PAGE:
Following are the primary federal guidelines regulating driver rest and sleep breaks when truck drivers are carrying cargo but no passengers:
- Maximum 11-hour driving limit after 10 consecutive hours off duty.
- Cannot drive beyond the 14th consecutive hour after coming on duty following 10 consecutive hours off duty. Off-duty time does not extend the 14-hour period.
- Must take a 30-minute break after eight cumulative driving hours without at least a 30-minute break of non-driving, such as meals.
- Cannot drive after 60/70 hours on duty in seven out of eight consecutive days. Can restart a seven-out-of-eight successive day period after 34 or more consecutive hours off duty.
Improper cargo loading or overloading: Trucks are susceptible to how cargo is loaded and the total weight of the shipment. It is easy for a truck driver to lose control when cargo shifts or is over the weight limits to start. Highway weigh stations exist to ensure overloaded trucks are not on the highway.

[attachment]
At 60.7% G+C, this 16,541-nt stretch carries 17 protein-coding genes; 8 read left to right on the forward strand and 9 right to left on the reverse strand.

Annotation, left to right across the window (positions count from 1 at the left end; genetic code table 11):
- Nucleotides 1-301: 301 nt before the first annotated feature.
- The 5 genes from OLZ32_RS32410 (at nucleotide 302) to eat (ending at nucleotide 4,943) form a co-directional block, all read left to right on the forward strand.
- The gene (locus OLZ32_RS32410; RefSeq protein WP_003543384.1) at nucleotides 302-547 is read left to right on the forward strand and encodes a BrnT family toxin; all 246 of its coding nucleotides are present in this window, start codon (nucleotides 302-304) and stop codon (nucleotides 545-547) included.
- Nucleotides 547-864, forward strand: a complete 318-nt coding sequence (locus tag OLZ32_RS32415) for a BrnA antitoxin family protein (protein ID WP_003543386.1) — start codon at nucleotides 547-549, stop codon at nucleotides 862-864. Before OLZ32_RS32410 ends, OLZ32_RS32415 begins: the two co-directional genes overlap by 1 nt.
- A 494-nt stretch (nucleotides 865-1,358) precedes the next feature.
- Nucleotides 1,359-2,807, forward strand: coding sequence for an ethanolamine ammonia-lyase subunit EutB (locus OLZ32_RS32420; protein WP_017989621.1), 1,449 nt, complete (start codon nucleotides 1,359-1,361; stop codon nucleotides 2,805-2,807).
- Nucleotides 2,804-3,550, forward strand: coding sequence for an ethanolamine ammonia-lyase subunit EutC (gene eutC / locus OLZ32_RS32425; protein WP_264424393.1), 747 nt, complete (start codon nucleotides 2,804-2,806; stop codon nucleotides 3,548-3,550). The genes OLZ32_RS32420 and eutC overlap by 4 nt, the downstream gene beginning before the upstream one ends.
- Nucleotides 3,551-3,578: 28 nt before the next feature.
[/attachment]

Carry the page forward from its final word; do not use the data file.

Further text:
A warehouse employee, trucking company employee, or a third-party warehouser or logistics company may purposely overload a truck to fit all the cargo. Inexperienced employees may improperly load and balance the truck’s goods.
Whatever the reason, various accidents can occur when trucks are loaded improperly, including the following:
- Braking becomes more difficult and takes longer. A truck carrying thousands of pounds of cargo cannot stop on a dime. Trucks need time to stop, so anything requiring quick braking can easily lead to an accident.
- Rollovers can occur when cargo shifts while driving. Everyone has seen trucks lying on their sides on a highway. This often happens when the truck driver loses control because of shifting cargo. It also occurs when cargo shifts while the driver is turning.
- Jackknifing can happen when trucks are overloaded. Again, drivers can lose control when cargo is over the weight limits. On sudden braking or swerving, the truck’s cab can move in a different direction from the trailer, causing a jackknife.